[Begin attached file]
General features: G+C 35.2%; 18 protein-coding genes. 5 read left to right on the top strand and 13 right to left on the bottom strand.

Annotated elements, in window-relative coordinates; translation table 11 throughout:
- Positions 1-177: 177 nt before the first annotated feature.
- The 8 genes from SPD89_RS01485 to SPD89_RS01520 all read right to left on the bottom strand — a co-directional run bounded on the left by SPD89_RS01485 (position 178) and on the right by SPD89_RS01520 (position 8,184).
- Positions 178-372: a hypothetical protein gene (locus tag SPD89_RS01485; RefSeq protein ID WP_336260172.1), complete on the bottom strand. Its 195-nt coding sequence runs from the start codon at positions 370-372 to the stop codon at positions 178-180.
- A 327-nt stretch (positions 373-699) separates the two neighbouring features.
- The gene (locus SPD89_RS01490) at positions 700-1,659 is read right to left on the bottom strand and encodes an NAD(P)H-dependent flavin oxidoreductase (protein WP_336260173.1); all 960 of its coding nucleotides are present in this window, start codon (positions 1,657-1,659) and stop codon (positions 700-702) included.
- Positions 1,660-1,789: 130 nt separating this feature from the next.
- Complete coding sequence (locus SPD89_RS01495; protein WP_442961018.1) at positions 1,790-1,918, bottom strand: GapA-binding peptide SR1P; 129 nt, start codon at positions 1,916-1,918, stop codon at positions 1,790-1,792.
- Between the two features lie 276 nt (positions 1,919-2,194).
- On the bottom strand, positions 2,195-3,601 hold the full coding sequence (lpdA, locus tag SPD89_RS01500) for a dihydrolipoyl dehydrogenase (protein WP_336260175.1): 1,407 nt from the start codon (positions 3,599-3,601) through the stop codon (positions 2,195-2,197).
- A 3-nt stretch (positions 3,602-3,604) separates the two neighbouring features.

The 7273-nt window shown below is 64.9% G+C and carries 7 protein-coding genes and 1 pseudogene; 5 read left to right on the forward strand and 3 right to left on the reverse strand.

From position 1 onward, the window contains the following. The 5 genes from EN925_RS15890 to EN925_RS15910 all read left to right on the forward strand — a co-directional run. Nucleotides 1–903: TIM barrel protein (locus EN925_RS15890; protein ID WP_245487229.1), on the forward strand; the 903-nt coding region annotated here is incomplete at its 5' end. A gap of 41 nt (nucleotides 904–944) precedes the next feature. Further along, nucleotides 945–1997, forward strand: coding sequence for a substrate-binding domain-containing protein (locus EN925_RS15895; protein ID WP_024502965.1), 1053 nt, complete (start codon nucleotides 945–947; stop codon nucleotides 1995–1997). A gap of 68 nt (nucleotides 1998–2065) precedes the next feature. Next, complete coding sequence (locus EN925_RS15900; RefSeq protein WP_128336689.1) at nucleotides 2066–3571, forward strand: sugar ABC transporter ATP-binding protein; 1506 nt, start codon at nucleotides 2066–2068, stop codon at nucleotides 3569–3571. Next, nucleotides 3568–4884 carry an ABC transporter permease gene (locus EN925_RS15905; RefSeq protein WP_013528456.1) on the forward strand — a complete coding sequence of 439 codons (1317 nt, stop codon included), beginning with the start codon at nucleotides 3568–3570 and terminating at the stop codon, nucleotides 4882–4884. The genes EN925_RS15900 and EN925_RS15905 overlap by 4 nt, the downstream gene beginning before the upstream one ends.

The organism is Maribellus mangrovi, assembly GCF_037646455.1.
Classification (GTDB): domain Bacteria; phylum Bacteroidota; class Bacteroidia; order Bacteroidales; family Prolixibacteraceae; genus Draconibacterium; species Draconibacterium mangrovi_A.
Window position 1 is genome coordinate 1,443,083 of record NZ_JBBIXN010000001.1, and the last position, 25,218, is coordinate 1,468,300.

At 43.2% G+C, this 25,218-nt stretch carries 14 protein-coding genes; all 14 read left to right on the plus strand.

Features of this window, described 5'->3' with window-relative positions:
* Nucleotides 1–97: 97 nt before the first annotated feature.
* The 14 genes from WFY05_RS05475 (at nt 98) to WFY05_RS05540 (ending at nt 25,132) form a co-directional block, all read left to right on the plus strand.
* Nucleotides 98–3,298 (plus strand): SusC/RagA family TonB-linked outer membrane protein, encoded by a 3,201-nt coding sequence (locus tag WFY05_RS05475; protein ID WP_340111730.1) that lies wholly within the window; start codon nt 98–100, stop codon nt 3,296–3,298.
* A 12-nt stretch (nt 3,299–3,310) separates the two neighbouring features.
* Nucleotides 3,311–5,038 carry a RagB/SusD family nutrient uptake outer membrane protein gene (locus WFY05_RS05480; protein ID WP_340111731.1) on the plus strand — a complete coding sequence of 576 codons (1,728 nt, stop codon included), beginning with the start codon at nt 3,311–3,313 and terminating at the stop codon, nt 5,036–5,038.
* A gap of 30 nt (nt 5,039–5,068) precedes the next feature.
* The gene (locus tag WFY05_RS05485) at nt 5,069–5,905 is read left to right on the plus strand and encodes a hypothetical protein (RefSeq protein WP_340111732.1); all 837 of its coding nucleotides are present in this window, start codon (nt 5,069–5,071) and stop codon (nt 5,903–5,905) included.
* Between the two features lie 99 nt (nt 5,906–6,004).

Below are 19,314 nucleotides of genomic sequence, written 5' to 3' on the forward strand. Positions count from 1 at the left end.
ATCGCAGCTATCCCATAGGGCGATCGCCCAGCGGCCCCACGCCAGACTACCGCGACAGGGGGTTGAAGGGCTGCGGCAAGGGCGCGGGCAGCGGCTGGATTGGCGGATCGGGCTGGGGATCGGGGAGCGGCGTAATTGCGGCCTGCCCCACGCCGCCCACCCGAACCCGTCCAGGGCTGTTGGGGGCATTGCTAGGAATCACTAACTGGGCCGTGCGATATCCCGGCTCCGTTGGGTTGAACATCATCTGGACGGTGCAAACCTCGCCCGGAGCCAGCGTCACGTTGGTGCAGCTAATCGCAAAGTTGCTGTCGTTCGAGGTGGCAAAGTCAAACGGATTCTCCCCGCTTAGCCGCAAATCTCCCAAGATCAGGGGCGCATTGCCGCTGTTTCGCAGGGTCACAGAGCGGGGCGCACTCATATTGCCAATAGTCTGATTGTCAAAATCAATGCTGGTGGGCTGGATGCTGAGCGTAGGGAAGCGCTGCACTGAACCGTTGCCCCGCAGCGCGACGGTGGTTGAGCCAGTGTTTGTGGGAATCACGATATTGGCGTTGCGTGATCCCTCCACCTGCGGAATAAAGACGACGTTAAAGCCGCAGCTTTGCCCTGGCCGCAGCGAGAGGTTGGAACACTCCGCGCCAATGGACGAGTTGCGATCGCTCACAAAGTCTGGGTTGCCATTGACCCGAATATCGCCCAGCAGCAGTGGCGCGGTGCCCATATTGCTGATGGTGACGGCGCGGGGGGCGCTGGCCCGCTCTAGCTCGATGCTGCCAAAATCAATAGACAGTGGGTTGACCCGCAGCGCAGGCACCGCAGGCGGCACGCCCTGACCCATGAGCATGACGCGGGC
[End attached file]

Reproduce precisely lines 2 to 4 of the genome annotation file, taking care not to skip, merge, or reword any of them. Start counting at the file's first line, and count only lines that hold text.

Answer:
Annotated elements, in window-relative coordinates; translation table 11 throughout:
- Positions 1-177: 177 nt before the first annotated feature.
- The 8 genes from SPD89_RS01485 to SPD89_RS01520 all read right to left on the bottom strand — a co-directional run bounded on the left by SPD89_RS01485 (position 178) and on the right by SPD89_RS01520 (position 8,184).